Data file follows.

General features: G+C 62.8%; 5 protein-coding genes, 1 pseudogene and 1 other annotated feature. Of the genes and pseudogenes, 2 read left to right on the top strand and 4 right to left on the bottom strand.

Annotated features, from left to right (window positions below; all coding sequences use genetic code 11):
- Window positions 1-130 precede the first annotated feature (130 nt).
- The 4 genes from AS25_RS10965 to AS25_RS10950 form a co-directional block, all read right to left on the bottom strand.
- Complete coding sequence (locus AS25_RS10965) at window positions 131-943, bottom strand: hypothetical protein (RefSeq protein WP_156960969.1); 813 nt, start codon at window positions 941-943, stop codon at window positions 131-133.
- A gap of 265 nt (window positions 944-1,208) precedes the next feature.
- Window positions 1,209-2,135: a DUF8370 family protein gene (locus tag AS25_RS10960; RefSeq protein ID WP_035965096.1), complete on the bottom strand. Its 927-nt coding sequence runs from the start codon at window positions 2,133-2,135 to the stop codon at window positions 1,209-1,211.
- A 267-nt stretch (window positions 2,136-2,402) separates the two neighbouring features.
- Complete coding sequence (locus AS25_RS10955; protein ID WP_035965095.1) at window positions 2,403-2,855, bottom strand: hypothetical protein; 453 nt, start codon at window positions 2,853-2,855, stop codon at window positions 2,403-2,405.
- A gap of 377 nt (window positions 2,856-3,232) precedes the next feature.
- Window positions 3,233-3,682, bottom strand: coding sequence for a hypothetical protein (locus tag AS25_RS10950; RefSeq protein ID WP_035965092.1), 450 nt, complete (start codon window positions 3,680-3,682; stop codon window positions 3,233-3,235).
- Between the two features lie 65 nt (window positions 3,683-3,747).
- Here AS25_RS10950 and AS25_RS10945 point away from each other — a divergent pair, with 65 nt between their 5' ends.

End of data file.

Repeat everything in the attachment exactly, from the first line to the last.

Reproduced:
General features: G+C 62.8%; 5 protein-coding genes, 1 pseudogene and 1 other annotated feature. Of the genes and pseudogenes, 2 read left to right on the top strand and 4 right to left on the bottom strand.

Annotated features, from left to right (window positions below; all coding sequences use genetic code 11):
- Window positions 1-130 precede the first annotated feature (130 nt).
- The 4 genes from AS25_RS10965 to AS25_RS10950 form a co-directional block, all read right to left on the bottom strand.
- Complete coding sequence (locus AS25_RS10965) at window positions 131-943, bottom strand: hypothetical protein (RefSeq protein WP_156960969.1); 813 nt, start codon at window positions 941-943, stop codon at window positions 131-133.
- A gap of 265 nt (window positions 944-1,208) precedes the next feature.
- Window positions 1,209-2,135: a DUF8370 family protein gene (locus tag AS25_RS10960; RefSeq protein ID WP_035965096.1), complete on the bottom strand. Its 927-nt coding sequence runs from the start codon at window positions 2,133-2,135 to the stop codon at window positions 1,209-1,211.
- A 267-nt stretch (window positions 2,136-2,402) separates the two neighbouring features.
- Complete coding sequence (locus AS25_RS10955; protein ID WP_035965095.1) at window positions 2,403-2,855, bottom strand: hypothetical protein; 453 nt, start codon at window positions 2,853-2,855, stop codon at window positions 2,403-2,405.
- A gap of 377 nt (window positions 2,856-3,232) precedes the next feature.
- Window positions 3,233-3,682, bottom strand: coding sequence for a hypothetical protein (locus tag AS25_RS10950; RefSeq protein ID WP_035965092.1), 450 nt, complete (start codon window positions 3,680-3,682; stop codon window positions 3,233-3,235).
- Between the two features lie 65 nt (window positions 3,683-3,747).
- Here AS25_RS10950 and AS25_RS10945 point away from each other — a divergent pair, with 65 nt between their 5' ends.